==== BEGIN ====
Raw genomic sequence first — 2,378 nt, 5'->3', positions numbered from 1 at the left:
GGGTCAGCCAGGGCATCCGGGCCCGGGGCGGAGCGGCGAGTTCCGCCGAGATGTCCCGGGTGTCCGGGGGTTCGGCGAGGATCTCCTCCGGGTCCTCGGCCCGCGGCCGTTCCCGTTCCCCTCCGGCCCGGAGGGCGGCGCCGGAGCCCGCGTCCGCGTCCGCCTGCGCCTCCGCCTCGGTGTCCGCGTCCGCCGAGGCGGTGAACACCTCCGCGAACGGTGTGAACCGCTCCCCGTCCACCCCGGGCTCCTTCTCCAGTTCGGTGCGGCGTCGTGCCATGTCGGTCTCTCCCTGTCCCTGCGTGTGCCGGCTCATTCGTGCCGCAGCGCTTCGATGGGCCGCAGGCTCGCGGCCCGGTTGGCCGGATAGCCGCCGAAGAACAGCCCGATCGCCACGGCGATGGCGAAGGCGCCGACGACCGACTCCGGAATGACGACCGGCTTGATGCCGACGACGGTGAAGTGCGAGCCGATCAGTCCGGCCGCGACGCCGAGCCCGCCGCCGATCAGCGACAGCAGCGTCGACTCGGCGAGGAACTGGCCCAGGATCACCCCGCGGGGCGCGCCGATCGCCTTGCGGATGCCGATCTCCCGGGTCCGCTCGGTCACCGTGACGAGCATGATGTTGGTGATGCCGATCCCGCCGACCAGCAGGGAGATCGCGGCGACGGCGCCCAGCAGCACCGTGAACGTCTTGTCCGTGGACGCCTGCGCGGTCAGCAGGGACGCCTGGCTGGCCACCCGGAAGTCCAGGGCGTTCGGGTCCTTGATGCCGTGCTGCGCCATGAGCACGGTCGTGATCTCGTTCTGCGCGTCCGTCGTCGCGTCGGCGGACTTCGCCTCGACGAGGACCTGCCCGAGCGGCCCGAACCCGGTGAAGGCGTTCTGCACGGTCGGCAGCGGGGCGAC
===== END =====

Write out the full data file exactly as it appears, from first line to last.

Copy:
Raw genomic sequence first — 2,378 nt, 5'->3', positions numbered from 1 at the left:
GGGTCAGCCAGGGCATCCGGGCCCGGGGCGGAGCGGCGAGTTCCGCCGAGATGTCCCGGGTGTCCGGGGGTTCGGCGAGGATCTCCTCCGGGTCCTCGGCCCGCGGCCGTTCCCGTTCCCCTCCGGCCCGGAGGGCGGCGCCGGAGCCCGCGTCCGCGTCCGCCTGCGCCTCCGCCTCGGTGTCCGCGTCCGCCGAGGCGGTGAACACCTCCGCGAACGGTGTGAACCGCTCCCCGTCCACCCCGGGCTCCTTCTCCAGTTCGGTGCGGCGTCGTGCCATGTCGGTCTCTCCCTGTCCCTGCGTGTGCCGGCTCATTCGTGCCGCAGCGCTTCGATGGGCCGCAGGCTCGCGGCCCGGTTGGCCGGATAGCCGCCGAAGAACAGCCCGATCGCCACGGCGATGGCGAAGGCGCCGACGACCGACTCCGGAATGACGACCGGCTTGATGCCGACGACGGTGAAGTGCGAGCCGATCAGTCCGGCCGCGACGCCGAGCCCGCCGCCGATCAGCGACAGCAGCGTCGACTCGGCGAGGAACTGGCCCAGGATCACCCCGCGGGGCGCGCCGATCGCCTTGCGGATGCCGATCTCCCGGGTCCGCTCGGTCACCGTGACGAGCATGATGTTGGTGATGCCGATCCCGCCGACCAGCAGGGAGATCGCGGCGACGGCGCCCAGCAGCACCGTGAACGTCTTGTCCGTGGACGCCTGCGCGGTCAGCAGGGACGCCTGGCTGGCCACCCGGAAGTCCAGGGCGTTCGGGTCCTTGATGCCGTGCTGCGCCATGAGCACGGTCGTGATCTCGTTCTGCGCGTCCGTCGTCGCGTCGGCGGACTTCGCCTCGACGAGGACCTGCCCGAGCGGCCCGAACCCGGTGAAGGCGTTCTGCACGGTCGGCAGCGGGGCGAC